Lateral line canal
Opening of lateral line canal
Fish body wall
In terrestrial animals:
Gustation (taste) is dependent on the detection of chemicals called tastants
Olfaction (smell) is dependent on the detection of odorant molecules
In aquatic animals there is no distinction between taste and smell.
Taste receptors of insects are in sensory hairs called sensilla, located on feet and in mouth parts.
In humans, receptor cells for taste are modified epithelial cells organized into taste buds.
There are five taste perceptions: sweet, sour, salty, bitter, and umami (elicited by glutamate).
Each type of taste can be detected in any region of the tongue.
When a taste receptor is stimulated, the signal is transduced to a sensory neuron. Each taste cell has only one type of receptor.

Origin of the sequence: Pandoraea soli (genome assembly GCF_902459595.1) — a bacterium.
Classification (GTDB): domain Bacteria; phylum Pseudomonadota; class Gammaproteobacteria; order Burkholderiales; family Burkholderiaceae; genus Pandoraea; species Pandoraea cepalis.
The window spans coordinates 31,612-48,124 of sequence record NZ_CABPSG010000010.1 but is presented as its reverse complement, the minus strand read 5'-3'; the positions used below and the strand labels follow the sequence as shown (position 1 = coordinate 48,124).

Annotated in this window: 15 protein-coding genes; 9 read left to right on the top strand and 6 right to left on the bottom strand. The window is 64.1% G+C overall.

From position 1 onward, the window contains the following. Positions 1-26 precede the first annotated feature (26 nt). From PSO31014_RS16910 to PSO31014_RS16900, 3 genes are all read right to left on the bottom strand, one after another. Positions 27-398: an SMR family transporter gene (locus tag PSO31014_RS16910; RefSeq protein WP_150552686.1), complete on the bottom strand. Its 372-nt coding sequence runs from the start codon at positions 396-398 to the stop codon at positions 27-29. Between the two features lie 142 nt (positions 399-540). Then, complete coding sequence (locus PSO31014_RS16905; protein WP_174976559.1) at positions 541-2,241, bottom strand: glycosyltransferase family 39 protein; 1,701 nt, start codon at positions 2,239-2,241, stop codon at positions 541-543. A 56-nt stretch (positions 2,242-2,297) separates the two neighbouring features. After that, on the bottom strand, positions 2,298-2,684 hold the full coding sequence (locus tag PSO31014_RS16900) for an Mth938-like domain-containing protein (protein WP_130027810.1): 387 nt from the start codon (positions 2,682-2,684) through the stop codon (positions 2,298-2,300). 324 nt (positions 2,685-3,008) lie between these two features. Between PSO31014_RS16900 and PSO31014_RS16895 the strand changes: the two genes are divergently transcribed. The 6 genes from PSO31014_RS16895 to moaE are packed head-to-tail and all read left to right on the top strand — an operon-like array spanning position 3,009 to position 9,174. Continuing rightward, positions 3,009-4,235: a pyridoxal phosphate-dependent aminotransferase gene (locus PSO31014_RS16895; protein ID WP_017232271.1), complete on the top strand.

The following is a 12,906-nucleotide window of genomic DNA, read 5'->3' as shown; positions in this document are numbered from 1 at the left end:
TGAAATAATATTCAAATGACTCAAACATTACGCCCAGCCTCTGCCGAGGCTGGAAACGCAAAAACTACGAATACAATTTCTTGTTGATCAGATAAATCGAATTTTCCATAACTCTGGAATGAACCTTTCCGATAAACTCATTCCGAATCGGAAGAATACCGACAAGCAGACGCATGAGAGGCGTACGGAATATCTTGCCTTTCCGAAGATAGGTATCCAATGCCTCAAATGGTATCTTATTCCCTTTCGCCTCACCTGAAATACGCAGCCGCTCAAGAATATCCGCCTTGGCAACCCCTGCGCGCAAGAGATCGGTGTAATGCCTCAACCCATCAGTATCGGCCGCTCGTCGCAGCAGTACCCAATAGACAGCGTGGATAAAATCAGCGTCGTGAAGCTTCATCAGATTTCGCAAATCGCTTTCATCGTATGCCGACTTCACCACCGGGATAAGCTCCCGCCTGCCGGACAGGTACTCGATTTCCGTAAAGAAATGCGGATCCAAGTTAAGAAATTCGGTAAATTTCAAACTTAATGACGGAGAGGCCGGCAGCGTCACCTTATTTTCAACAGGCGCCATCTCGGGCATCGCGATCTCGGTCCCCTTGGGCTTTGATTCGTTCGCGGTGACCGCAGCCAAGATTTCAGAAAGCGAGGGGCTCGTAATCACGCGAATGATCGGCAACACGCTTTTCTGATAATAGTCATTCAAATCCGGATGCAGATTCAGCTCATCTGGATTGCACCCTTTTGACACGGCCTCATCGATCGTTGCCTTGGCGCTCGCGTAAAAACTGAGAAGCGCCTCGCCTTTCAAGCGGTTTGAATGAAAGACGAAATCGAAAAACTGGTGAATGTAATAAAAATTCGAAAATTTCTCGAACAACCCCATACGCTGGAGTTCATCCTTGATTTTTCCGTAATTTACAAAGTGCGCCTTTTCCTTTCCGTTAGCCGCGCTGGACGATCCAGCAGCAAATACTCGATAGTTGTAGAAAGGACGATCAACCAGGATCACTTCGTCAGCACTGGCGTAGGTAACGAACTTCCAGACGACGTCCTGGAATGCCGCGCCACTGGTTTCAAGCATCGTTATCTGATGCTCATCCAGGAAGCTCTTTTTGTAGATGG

Olfactory receptor cells are neurons that line the upper portion of the nasal cavity.
Binding of odorant molecules to receptors triggers a signal transduction pathway, sending action potentials to the brain.
Smell in humans
Many types of light detectors have evolved in the animal kingdom.
Most invertebrates have a light-detecting organ.
One of the simplest is the eye cup of planarians, which provides information about light intensity and direction but does not form images.
Eye cup of planarians provides information about light intensity and direction but does not form images.
Nerve to brain
Two major types of image-forming eyes have evolved in invertebrates: the compound eye and the single-lens eye.
Compound eyes are found in insects and crustaceans and consist of up to several thousand light detectors called ommatidia.